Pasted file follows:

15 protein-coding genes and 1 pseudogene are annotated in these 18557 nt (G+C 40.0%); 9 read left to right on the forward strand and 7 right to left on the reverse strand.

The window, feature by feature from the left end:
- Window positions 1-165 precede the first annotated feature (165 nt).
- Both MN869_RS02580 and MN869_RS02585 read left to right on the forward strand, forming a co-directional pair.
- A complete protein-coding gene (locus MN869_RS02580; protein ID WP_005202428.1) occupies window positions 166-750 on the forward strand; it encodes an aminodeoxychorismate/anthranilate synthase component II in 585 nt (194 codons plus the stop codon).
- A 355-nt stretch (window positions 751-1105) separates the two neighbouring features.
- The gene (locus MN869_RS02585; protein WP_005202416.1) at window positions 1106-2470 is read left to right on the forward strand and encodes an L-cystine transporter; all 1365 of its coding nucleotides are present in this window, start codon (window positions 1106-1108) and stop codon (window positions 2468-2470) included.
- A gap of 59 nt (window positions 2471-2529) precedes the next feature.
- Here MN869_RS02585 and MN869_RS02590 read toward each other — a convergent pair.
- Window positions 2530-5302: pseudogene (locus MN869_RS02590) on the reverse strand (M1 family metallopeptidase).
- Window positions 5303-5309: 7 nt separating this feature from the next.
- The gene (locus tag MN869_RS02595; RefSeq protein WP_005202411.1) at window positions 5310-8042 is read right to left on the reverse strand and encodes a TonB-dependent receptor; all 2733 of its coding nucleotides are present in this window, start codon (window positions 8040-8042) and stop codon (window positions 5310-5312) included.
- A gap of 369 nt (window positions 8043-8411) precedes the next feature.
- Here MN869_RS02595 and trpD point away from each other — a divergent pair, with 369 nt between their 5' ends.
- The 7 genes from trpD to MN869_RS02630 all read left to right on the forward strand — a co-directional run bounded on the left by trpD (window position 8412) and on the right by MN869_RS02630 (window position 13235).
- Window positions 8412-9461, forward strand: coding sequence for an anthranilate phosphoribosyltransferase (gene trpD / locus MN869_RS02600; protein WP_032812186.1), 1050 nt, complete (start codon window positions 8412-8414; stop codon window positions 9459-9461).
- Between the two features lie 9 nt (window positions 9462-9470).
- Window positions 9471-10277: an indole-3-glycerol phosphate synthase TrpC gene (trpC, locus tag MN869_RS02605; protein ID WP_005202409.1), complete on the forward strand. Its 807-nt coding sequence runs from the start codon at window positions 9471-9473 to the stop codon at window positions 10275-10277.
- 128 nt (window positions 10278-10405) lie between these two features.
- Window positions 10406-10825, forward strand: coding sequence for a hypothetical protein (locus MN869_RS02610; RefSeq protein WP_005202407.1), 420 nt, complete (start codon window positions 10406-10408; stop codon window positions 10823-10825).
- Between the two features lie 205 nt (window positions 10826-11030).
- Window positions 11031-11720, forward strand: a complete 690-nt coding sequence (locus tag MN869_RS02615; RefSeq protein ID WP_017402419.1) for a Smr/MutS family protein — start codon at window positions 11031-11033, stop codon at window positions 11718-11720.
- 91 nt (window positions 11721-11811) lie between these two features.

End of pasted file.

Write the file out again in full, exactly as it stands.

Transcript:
15 protein-coding genes and 1 pseudogene are annotated in these 18557 nt (G+C 40.0%); 9 read left to right on the forward strand and 7 right to left on the reverse strand.

The window, feature by feature from the left end:
- Window positions 1-165 precede the first annotated feature (165 nt).
- Both MN869_RS02580 and MN869_RS02585 read left to right on the forward strand, forming a co-directional pair.
- A complete protein-coding gene (locus MN869_RS02580; protein ID WP_005202428.1) occupies window positions 166-750 on the forward strand; it encodes an aminodeoxychorismate/anthranilate synthase component II in 585 nt (194 codons plus the stop codon).
- A 355-nt stretch (window positions 751-1105) separates the two neighbouring features.
- The gene (locus MN869_RS02585; protein WP_005202416.1) at window positions 1106-2470 is read left to right on the forward strand and encodes an L-cystine transporter; all 1365 of its coding nucleotides are present in this window, start codon (window positions 1106-1108) and stop codon (window positions 2468-2470) included.
- A gap of 59 nt (window positions 2471-2529) precedes the next feature.
- Here MN869_RS02585 and MN869_RS02590 read toward each other — a convergent pair.
- Window positions 2530-5302: pseudogene (locus MN869_RS02590) on the reverse strand (M1 family metallopeptidase).
- Window positions 5303-5309: 7 nt separating this feature from the next.
- The gene (locus tag MN869_RS02595; RefSeq protein WP_005202411.1) at window positions 5310-8042 is read right to left on the reverse strand and encodes a TonB-dependent receptor; all 2733 of its coding nucleotides are present in this window, start codon (window positions 8040-8042) and stop codon (window positions 5310-5312) included.
- A gap of 369 nt (window positions 8043-8411) precedes the next feature.
- Here MN869_RS02595 and trpD point away from each other — a divergent pair, with 369 nt between their 5' ends.
- The 7 genes from trpD to MN869_RS02630 all read left to right on the forward strand — a co-directional run bounded on the left by trpD (window position 8412) and on the right by MN869_RS02630 (window position 13235).
- Window positions 8412-9461, forward strand: coding sequence for an anthranilate phosphoribosyltransferase (gene trpD / locus MN869_RS02600; protein WP_032812186.1), 1050 nt, complete (start codon window positions 8412-8414; stop codon window positions 9459-9461).
- Between the two features lie 9 nt (window positions 9462-9470).
- Window positions 9471-10277: an indole-3-glycerol phosphate synthase TrpC gene (trpC, locus tag MN869_RS02605; protein ID WP_005202409.1), complete on the forward strand. Its 807-nt coding sequence runs from the start codon at window positions 9471-9473 to the stop codon at window positions 10275-10277.
- 128 nt (window positions 10278-10405) lie between these two features.
- Window positions 10406-10825, forward strand: coding sequence for a hypothetical protein (locus MN869_RS02610; RefSeq protein WP_005202407.1), 420 nt, complete (start codon window positions 10406-10408; stop codon window positions 10823-10825).
- Between the two features lie 205 nt (window positions 10826-11030).
- Window positions 11031-11720, forward strand: a complete 690-nt coding sequence (locus tag MN869_RS02615; RefSeq protein ID WP_017402419.1) for a Smr/MutS family protein — start codon at window positions 11031-11033, stop codon at window positions 11718-11720.
- 91 nt (window positions 11721-11811) lie between these two features.